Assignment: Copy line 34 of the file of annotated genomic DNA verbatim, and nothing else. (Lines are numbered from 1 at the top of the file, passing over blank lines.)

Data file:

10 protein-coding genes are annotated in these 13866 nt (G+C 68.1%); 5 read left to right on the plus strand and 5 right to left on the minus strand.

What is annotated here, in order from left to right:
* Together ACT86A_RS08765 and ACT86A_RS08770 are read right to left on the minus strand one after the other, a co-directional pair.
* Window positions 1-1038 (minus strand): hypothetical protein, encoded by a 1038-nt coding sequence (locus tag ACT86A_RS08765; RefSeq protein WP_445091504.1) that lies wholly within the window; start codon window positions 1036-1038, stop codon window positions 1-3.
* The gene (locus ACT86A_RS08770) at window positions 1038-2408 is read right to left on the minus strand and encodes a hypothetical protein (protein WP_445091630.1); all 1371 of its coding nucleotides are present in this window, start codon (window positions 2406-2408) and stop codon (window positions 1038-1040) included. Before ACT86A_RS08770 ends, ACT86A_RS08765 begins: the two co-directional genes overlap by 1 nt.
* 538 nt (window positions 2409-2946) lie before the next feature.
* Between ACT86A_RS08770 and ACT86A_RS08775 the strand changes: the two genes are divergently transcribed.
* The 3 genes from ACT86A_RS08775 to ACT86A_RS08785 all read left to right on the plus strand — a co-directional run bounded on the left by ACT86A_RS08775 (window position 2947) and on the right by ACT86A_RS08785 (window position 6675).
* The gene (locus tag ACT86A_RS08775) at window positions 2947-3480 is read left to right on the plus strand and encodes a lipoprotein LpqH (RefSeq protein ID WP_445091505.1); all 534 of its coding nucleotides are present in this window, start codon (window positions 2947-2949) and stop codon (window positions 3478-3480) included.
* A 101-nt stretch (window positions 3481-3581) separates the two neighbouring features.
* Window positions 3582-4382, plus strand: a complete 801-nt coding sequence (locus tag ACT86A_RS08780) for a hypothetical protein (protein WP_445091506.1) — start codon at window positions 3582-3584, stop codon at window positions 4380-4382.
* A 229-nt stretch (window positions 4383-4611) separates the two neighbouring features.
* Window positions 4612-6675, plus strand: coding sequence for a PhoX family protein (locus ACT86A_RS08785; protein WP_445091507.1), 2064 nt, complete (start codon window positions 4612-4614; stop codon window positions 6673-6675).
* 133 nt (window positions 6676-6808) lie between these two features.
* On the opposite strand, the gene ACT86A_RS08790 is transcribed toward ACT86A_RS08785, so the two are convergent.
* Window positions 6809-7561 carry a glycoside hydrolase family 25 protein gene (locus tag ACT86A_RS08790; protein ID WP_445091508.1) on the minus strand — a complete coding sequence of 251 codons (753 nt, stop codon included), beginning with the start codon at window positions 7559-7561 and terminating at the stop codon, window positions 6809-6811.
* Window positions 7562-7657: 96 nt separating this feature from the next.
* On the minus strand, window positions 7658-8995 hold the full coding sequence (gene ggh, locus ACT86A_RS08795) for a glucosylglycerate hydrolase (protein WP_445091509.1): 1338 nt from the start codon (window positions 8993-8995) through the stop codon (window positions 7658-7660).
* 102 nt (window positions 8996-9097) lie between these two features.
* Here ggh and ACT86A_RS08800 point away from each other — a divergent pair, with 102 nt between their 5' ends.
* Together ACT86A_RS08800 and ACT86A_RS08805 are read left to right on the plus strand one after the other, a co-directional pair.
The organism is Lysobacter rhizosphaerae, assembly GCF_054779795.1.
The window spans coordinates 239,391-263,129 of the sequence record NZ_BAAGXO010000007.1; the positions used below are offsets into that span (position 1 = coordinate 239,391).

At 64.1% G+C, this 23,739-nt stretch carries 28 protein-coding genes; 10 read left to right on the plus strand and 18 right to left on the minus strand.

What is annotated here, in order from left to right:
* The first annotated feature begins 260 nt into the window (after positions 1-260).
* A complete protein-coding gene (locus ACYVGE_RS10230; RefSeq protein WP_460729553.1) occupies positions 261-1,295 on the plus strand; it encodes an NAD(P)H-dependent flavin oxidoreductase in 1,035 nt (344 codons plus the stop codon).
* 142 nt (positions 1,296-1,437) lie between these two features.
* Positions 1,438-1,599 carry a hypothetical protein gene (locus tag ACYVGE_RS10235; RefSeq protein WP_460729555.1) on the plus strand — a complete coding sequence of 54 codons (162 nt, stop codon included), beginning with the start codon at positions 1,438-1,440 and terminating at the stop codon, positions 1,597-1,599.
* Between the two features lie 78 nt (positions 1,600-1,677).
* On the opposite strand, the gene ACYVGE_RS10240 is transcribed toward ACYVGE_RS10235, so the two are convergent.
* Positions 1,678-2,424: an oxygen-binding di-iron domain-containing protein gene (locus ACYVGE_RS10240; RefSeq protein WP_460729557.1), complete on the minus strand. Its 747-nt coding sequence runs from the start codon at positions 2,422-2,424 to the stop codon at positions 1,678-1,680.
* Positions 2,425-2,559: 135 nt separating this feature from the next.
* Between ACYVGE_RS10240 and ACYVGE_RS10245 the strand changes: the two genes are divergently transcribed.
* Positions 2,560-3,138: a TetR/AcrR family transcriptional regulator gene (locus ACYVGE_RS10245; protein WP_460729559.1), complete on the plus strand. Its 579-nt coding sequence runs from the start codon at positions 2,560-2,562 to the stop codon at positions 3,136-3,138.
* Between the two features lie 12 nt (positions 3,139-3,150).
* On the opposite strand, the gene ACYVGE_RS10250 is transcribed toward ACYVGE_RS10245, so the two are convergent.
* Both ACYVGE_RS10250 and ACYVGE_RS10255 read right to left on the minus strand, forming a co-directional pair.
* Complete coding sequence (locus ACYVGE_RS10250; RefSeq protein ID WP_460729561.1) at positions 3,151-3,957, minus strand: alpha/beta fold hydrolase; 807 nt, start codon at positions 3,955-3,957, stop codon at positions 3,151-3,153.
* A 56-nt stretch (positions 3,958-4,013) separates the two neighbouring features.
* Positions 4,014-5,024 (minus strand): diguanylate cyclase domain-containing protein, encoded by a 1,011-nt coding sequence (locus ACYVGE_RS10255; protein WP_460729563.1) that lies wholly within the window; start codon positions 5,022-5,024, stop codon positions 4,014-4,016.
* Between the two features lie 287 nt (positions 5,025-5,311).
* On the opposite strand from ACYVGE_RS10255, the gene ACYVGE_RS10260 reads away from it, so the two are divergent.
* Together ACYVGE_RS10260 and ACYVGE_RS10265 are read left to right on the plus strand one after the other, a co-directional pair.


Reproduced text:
* Between ACYVGE_RS10240 and ACYVGE_RS10245 the strand changes: the two genes are divergently transcribed.